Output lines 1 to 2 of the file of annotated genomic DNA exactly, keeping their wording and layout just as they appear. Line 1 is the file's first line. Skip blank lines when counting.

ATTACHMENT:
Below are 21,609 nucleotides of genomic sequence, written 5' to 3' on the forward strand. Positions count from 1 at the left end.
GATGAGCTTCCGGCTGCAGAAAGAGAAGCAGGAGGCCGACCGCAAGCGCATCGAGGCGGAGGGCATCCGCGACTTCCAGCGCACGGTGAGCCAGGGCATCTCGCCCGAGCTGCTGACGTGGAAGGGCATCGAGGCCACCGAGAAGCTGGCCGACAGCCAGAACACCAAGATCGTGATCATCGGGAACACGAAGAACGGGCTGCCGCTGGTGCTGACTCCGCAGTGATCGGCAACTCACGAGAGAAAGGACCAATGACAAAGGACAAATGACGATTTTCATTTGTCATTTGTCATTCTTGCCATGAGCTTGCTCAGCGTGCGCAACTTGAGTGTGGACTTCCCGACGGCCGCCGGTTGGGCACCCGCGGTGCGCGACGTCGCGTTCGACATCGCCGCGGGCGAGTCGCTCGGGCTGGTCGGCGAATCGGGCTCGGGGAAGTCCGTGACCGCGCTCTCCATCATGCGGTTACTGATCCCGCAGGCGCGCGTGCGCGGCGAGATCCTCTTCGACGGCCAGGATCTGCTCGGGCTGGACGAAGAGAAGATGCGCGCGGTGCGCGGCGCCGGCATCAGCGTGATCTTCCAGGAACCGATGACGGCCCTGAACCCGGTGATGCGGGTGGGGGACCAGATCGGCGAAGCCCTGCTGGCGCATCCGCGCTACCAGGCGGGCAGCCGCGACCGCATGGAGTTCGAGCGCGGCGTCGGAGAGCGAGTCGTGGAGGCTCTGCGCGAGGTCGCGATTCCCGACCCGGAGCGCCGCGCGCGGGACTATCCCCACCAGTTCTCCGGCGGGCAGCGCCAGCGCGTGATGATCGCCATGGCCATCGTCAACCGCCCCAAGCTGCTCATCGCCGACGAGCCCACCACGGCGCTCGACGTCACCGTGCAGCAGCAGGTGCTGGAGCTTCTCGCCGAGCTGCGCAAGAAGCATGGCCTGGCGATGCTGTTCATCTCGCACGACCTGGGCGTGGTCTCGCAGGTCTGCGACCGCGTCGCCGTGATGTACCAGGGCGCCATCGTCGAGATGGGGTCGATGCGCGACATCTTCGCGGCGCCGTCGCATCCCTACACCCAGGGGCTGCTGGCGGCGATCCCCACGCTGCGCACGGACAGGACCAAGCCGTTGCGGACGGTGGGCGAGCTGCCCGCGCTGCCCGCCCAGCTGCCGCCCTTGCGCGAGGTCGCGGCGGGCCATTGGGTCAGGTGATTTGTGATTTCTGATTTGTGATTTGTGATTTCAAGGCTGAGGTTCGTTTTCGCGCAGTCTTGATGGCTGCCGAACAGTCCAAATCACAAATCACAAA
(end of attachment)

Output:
Below are 21,609 nucleotides of genomic sequence, written 5' to 3' on the forward strand. Positions count from 1 at the left end.
GATGAGCTTCCGGCTGCAGAAAGAGAAGCAGGAGGCCGACCGCAAGCGCATCGAGGCGGAGGGCATCCGCGACTTCCAGCGCACGGTGAGCCAGGGCATCTCGCCCGAGCTGCTGACGTGGAAGGGCATCGAGGCCACCGAGAAGCTGGCCGACAGCCAGAACACCAAGATCGTGATCATCGGGAACACGAAGAACGGGCTGCCGCTGGTGCTGACTCCGCAGTGATCGGCAACTCACGAGAGAAAGGACCAATGACAAAGGACAAATGACGATTTTCATTTGTCATTTGTCATTCTTGCCATGAGCTTGCTCAGCGTGCGCAACTTGAGTGTGGACTTCCCGACGGCCGCCGGTTGGGCACCCGCGGTGCGCGACGTCGCGTTCGACATCGCCGCGGGCGAGTCGCTCGGGCTGGTCGGCGAATCGGGCTCGGGGAAGTCCGTGACCGCGCTCTCCATCATGCGGTTACTGATCCCGCAGGCGCGCGTGCGCGGCGAGATCCTCTTCGACGGCCAGGATCTGCTCGGGCTGGACGAAGAGAAGATGCGCGCGGTGCGCGGCGCCGGCATCAGCGTGATCTTCCAGGAACCGATGACGGCCCTGAACCCGGTGATGCGGGTGGGGGACCAGATCGGCGAAGCCCTGCTGGCGCATCCGCGCTACCAGGCGGGCAGCCGCGACCGCATGGAGTTCGAGCGCGGCGTCGGAGAGCGAGTCGTGGAGGCTCTGCGCGAGGTCGCGATTCCCGACCCGGAGCGCCGCGCGCGGGACTATCCCCACCAGTTCTCCGGCGGGCAGCGCCAGCGCGTGATGATCGCCATGGCCATCGTCAACCGCCCCAAGCTGCTCATCGCCGACGAGCCCACCACGGCGCTCGACGTCACCGTGCAGCAGCAGGTGCTGGAGCTTCTCGCCGAGCTGCGCAAGAAGCATGGCCTGGCGATGCTGTTCATCTCGCACGACCTGGGCGTGGTCTCGCAGGTCTGCGACCGCGTCGCCGTGATGTACCAGGGCGCCATCGTCGAGATGGGGTCGATGCGCGACATCTTCGCGGCGCCGTCGCATCCCTACACCCAGGGGCTGCTGGCGGCGATCCCCACGCTGCGCACGGACAGGACCAAGCCGTTGCGGACGGTGGGCGAGCTGCCCGCGCTGCCCGCCCAGCTGCCGCCCTTGCGCGAGGTCGCGGCGGGCCATTGGGTCAGGTGATTTGTGATTTCTGATTTGTGATTTGTGATTTCAAGGCTGAGGTTCGTTTTCGCGCAGTCTTGATGGCTGCCGAACAGTCCAAATCACAAATCACAAA